Sunday Snapshots (11th August, 2019)

Sand, Dynamism, Stripe in Chicago, Barnes & Noble, and Hip-hop

Hey everyone,

Tons of stories which I had fun exploring this week so let’s get right to it. As always, I’d love to hear your thoughts on any of the topics. Just reply to this email to send me a note.

In this issue, I talk about:

  • Why we are running out of sand

  • Dynamism in the Chinese economy

  • Stripe opens up an office in Chicago

  • Will James Daunt be able to save Barnes & Noble?

  • Hip-hop and business

  • And more!

Book of the week

Who knew something as innocuous as sand could be so fascinating? And that for something that seems so abundant, we might soon run out of it?

The World in a Grain by Vince Beiser is a book about sand. We use more than 50 billion tons of it every year, making it the third most used natural resource after air and water.

The right kind of sand: The reason why we’re running of sand is two-fold. First, urban construction around the world has accelerated and sand is the one of the primary ingredients of concrete. Second, the problem is not that we don’t have enough sand. The problem is that we don’t have enough of the right kind of sand. The abundant kind of sand found in desert is shaped by air, which makes it smoother than the kind of sand found at the bottom of river beds, which is shaped by water and is coarse. You need to use coarser sand for concrete, as it has a larger surface area. It’s the difference between building with lego bricks versus building with ping pong balls.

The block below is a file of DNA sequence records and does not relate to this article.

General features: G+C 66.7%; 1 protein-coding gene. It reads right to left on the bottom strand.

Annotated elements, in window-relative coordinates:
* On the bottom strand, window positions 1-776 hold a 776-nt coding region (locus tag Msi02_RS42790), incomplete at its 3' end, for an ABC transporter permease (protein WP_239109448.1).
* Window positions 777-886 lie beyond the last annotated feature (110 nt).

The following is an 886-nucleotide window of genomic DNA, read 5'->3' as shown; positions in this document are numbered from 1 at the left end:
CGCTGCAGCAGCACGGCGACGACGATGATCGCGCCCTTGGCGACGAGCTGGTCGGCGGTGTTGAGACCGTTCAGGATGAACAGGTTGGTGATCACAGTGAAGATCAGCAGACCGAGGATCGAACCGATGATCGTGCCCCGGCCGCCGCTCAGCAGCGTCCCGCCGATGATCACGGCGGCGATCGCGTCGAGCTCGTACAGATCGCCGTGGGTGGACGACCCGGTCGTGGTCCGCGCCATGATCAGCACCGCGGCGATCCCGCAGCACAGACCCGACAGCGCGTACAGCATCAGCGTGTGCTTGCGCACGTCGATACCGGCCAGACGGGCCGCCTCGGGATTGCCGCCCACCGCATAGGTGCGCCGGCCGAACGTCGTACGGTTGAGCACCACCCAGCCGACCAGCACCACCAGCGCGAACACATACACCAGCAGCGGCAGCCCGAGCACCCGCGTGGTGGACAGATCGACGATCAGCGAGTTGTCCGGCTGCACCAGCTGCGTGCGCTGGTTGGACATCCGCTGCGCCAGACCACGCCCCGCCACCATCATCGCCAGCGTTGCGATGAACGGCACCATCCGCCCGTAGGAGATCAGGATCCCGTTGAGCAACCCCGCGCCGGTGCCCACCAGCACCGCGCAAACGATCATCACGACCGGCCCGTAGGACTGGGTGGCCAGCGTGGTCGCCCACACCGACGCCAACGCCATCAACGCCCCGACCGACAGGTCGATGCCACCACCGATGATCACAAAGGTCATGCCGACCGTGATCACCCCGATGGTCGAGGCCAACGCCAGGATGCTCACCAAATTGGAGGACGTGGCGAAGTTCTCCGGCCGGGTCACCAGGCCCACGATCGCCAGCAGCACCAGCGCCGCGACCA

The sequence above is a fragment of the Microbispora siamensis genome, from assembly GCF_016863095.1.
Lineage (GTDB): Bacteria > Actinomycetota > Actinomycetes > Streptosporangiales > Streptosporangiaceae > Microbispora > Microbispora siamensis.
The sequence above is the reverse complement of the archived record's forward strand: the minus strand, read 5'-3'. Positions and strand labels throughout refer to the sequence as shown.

Fragility of ideas: The story of sand is closely linked to the story of concrete. That story is equally fascinating. The Romans used concrete to build an empire. I’ve written about how ideas are fragile at inception, but ideas are also fragile if they don’t get used. After the Roman Empire collapsed, concrete was unused for 1500 years. It got a rebirth after the San Francisco Fire of 1851, when only buildings made with concrete survived.

2nd order effects: There are two examples of 2nd order effects in the book that stuck out to me.

1) Large scale urban migration led to a construction boom, which required an increase in the production of concrete, which in turn required mass extraction of the right kind of sand from river beds.

2) When the Chinese government banned the sand mining from the Yangtze River, production moved to Poyang Lake. Fishing has been banned at Poyang since 2002. The ban left a vacuum of economic opportunities that sand mining has filled, accelerating sand mining and the harm to the lake ecosystem.

Other books in this genre

Debt, The First 5000 Years by David Graeber: The perfect anthropological work. Exploration of a wide variety of topics – why we gift things, how to incite hatred, Chinese tribute systems, and the lifting of the gold standard. All through the lens of debt.

Salt: A World History by Mark Kurlansky: Similar concept of taking a single commodity and exploring its effect on history.

Long read of the week

[Annotated by me] [Original] RV Capital Investor Letter for H1 2019